Gone-Away Lake AND Return to Gone-Away Lake, by Elizabeth Enright with illustrations by Beth and Joe Krush, 256 pp, RL 4

Before I begin my review, I need to thank long-time reader of my blog, Heather aka Proud Mama for mentioning Gone Away Lake by Elizabeth Enright in a comment on my article How to Choose Age Appropriate Books for Advanced Readers. I had heard of Enright and her award winning books before, but Heather's mention of them (and the great new covers by Mary Grand Pré) inspired me to buy them and read them this summer and they now rank among my favorites. Enright's book won the Newbery Honor in 1958 and, while there are a few dated aspects to the book, really just the slangy dialogue that the two main characters use with each other and a continual reference to the love women have for curtains, Gone Away Lake is so completely charming and utterly engrossing that it seems timeless. But, what I love most about this book is the way that all of the characters completely enjoy themselves, no matter what they are doing. I have no doubt that the marvelous Jeanne Birdsall was inspired by Enright, among others, while writing her modern classic, The Penderwicks.

The book begins with eleven-year-old Portia Blake and her six-year-old brother Foster convincing their parents that they can make the annual train ride to spend the summer with their cousin Julian all by themselves. Happy to be riding the train alone with her brother, Portia lets him have just what he wants  for his lunch. "First he had a slice of apple pie, and then a slice of blueberry, and for dessert he had another slice of apple but with a lump of vanilla ice cream on top," while she has her usual train lunch, a club sandwich. From the start, Enright sets a tone of excitement, adventure and enjoyment. Gone Away Lake has to be the most magical book that is not a work of fantasy I have ever read. Enright creates an enchanted world for her characters to explore with treasure to uncover, over and over, be it a rare butterfly, an abandoned house, or an attic full of trunks. To this she adds new and exciting people, places and things that enrich their lives and lead to even more discoveries.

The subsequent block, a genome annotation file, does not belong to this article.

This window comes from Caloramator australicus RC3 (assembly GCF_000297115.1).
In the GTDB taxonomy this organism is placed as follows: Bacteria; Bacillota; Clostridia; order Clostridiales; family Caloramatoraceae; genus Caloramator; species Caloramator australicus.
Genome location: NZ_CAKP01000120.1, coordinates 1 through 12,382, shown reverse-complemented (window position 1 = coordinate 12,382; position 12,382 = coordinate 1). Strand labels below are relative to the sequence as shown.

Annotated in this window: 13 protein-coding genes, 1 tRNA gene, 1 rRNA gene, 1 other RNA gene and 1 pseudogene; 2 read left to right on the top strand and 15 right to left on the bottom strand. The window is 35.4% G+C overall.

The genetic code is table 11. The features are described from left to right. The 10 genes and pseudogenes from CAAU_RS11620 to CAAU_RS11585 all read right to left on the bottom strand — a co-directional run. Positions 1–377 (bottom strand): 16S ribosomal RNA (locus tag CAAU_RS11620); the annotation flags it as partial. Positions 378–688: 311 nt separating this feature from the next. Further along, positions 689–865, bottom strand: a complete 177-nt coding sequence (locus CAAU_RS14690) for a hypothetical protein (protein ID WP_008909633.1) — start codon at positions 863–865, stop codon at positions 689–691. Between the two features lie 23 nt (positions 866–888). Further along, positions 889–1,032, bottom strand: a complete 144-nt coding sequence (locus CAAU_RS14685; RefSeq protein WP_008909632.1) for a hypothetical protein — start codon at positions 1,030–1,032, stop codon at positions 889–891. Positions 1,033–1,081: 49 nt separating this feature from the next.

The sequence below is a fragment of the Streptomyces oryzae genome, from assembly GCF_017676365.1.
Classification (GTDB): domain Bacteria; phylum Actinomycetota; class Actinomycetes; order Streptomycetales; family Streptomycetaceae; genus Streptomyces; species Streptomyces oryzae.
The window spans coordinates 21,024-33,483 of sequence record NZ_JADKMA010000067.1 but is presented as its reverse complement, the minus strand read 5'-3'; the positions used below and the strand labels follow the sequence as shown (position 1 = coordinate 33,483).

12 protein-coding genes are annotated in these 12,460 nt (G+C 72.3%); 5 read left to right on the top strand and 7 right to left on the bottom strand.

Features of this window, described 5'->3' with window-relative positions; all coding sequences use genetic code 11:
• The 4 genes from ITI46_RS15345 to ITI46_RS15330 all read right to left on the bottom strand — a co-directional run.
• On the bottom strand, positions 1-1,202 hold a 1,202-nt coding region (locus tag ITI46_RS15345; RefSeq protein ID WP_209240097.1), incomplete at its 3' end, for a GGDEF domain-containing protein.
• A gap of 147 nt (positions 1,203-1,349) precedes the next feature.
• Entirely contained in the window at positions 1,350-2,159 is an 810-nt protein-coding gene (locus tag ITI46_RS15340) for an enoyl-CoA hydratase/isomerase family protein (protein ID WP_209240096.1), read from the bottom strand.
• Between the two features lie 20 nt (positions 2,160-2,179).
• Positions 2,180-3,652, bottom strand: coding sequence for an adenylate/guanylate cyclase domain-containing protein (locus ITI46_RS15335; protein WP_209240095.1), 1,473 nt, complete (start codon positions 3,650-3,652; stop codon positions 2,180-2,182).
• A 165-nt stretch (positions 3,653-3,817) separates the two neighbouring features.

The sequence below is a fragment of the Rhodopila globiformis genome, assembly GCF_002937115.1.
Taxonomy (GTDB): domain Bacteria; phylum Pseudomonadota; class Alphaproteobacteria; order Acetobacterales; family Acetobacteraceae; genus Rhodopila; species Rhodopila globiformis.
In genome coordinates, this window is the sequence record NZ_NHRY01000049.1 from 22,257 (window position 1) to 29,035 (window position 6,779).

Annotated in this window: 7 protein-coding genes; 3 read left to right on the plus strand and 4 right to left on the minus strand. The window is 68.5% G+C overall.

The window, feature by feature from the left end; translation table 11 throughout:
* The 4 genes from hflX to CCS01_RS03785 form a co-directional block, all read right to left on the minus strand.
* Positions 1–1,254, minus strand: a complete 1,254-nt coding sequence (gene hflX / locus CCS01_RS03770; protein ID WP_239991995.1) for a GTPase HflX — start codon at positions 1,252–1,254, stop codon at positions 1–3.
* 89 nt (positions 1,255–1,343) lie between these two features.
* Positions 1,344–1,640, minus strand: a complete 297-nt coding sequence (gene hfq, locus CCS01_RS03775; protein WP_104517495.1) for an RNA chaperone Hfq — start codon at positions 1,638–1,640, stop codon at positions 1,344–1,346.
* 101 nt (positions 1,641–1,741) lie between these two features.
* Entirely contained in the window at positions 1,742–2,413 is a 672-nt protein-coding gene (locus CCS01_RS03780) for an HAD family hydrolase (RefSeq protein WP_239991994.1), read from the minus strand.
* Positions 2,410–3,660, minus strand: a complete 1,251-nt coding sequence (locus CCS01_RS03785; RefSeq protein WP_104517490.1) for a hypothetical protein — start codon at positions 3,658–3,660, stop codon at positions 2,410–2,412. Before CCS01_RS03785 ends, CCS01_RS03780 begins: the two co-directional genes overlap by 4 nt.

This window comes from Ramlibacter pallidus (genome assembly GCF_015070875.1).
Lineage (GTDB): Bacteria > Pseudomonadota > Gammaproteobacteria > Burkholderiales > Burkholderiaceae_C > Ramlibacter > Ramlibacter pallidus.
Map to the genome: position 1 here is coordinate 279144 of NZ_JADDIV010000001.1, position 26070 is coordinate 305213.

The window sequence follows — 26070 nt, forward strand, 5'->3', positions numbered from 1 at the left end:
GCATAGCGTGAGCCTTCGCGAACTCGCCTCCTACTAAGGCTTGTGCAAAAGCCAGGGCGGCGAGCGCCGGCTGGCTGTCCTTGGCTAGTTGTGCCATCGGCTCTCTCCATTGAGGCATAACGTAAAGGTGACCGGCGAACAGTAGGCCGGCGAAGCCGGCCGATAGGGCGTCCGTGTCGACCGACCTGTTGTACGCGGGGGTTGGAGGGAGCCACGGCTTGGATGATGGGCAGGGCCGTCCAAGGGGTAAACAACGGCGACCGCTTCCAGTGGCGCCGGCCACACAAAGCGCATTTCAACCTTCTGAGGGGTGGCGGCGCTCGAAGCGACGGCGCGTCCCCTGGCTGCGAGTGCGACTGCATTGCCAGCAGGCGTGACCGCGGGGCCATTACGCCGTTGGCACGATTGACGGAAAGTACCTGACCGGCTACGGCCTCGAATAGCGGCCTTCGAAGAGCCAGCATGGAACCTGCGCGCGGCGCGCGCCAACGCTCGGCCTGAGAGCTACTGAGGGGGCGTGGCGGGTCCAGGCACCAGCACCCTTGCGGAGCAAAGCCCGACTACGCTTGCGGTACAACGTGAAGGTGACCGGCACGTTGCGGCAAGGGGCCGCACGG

Enright also packs her book and her characters full of fascinating details. As Portia tells her friend Jody, Julian has "about a hundred thousand freckles on his face, all sizes, and the same color as his hair. He says it's the influence of the carrot on his appearance; he says that when he was a little kid, carrots were the only vegetable he'd eat, and he ate them every day for every meal except breakfast. So he turned orange." Julian also knows everything. He is good at sports but his passion is Nature, and his room is filled with the specimens to prove it. Portia, a very adventurous sort herself, is Julian's partner as they explore the land around the new home that Julian's family has moved into. When they get lost one day, on the run from mosquitoes the "size of helicopters" they climb up a "little hulk" and, gazing over the tops of a sea of reeds, see "a row of wrecked old houses." The surprise of this unexpected sight is followed by the shock of a radio advertisement loudly proclaiming, "Why suffer any longer from acid indigestion? Go to your local drugstore, now, today, and ask for a box of Pepso-Tabs, the wonder mint, only forty-nine cents the box." Of course they need to investigate further.